Please use this identifier to cite or link to this item: https://hdl.handle.net/10356/169017
Title: A machine-learning-based event-triggered model predictive control for building energy management
Authors: Yang, Shiyu
Chen, Wanyu
Wan, Man Pun
Keywords: Engineering::Mechanical engineering
Issue Date: 2023
Source: Yang, S., Chen, W. & Wan, M. P. (2023). A machine-learning-based event-triggered model predictive control for building energy management. Building and Environment, 233, 110101-. https://dx.doi.org/10.1016/j.buildenv.2023.110101
Project: NRF2016IDM-TRANS001-031 
Journal: Building and Environment
Abstract: Model predictive control (MPC) for building energy management has exhibited a huge potential for largely cutting down energy use and improving human comfort. However, the high demand for computational power for solving the optimization is challenging the widespread deployment of MPC in real buildings. Typical MPC employs a time-triggered mechanism (TTM) that runs optimization recurrently at each time step without considering the necessity, which could cause excessive computation resource usage. This paper proposes an event-triggered mechanism (ETM) that only runs optimization when triggering events occur. Contrary to conventional ETMs that only considers the current information (e.g., room conditions), the ETM proposed is based on a cost function that covers the past, current, and future information. Based on the proposed ETM, a machine-learning-based event-triggered model predictive control (ETMPC) system that optimizes both building energy efficiency and thermal comfort is developed. The developed ETMPC system is then employed for air-conditioning control for performance evaluation through simulations. The control performance of the proposed ETMPC is compared to an MPC employing TTM and a common thermostat. Compared to the MPC employing TTM, the proposed ETMPC reduced the computational load in terms of the number of optimization runs by 77.6%–88.2%, meanwhile, achieving similar energy savings (more than 9.3% energy saving over the thermostat) as the MPC employing TTM does (9% energy saving over the thermostat). With the significant reduction of computational load, the ETMPC achieves similar thermal comfort performance as the MPC employing TTM does, and it is significantly better over the thermostat.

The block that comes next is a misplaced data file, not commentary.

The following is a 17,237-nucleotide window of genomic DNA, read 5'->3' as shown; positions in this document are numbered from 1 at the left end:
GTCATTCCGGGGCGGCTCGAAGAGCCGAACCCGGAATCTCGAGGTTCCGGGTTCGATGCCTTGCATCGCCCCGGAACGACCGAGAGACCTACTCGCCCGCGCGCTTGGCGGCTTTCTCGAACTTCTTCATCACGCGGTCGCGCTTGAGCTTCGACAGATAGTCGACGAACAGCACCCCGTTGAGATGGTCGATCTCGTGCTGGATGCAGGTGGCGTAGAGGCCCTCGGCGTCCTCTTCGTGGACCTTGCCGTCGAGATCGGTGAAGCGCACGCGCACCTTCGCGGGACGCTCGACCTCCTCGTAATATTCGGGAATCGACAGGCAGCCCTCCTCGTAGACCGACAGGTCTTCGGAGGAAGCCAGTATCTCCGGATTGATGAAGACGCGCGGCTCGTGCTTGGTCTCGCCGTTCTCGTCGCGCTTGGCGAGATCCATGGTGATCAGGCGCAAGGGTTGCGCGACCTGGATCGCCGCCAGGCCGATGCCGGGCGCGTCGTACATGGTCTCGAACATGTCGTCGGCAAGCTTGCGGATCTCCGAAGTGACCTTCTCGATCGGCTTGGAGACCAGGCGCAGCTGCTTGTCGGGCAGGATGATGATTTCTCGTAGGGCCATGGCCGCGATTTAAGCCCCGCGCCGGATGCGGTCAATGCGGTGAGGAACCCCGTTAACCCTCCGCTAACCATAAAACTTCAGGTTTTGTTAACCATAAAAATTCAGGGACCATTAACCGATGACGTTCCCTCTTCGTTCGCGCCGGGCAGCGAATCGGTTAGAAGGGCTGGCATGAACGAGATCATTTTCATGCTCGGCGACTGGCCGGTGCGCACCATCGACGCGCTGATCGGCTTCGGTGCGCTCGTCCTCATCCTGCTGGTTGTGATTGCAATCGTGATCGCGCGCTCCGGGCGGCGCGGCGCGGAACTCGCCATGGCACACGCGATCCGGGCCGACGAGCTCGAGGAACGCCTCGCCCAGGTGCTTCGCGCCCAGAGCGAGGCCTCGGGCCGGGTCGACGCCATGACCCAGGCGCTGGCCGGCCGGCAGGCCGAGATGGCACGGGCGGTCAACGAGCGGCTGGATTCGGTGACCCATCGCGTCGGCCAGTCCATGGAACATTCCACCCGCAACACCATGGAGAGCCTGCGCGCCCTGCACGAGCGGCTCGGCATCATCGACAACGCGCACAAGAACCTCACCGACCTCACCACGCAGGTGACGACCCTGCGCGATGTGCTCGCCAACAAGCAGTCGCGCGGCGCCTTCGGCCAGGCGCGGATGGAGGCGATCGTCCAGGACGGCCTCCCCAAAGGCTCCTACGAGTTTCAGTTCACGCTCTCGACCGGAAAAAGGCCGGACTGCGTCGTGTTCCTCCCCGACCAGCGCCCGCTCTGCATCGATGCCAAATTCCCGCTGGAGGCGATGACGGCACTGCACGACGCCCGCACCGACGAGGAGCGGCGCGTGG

URI: https://hdl.handle.net/10356/169017
ISSN: 0360-1323
DOI: 10.1016/j.buildenv.2023.110101
Schools: School of Mechanical and Aerospace Engineering 
Research Centres: Energy Research Institute @ NTU (ERI@N) 
Rights: © 2023 Elsevier Ltd. All rights reserved.
Fulltext Permission: none
Fulltext Availability: No Fulltext
Appears in Collections:ERI@N Journal Articles
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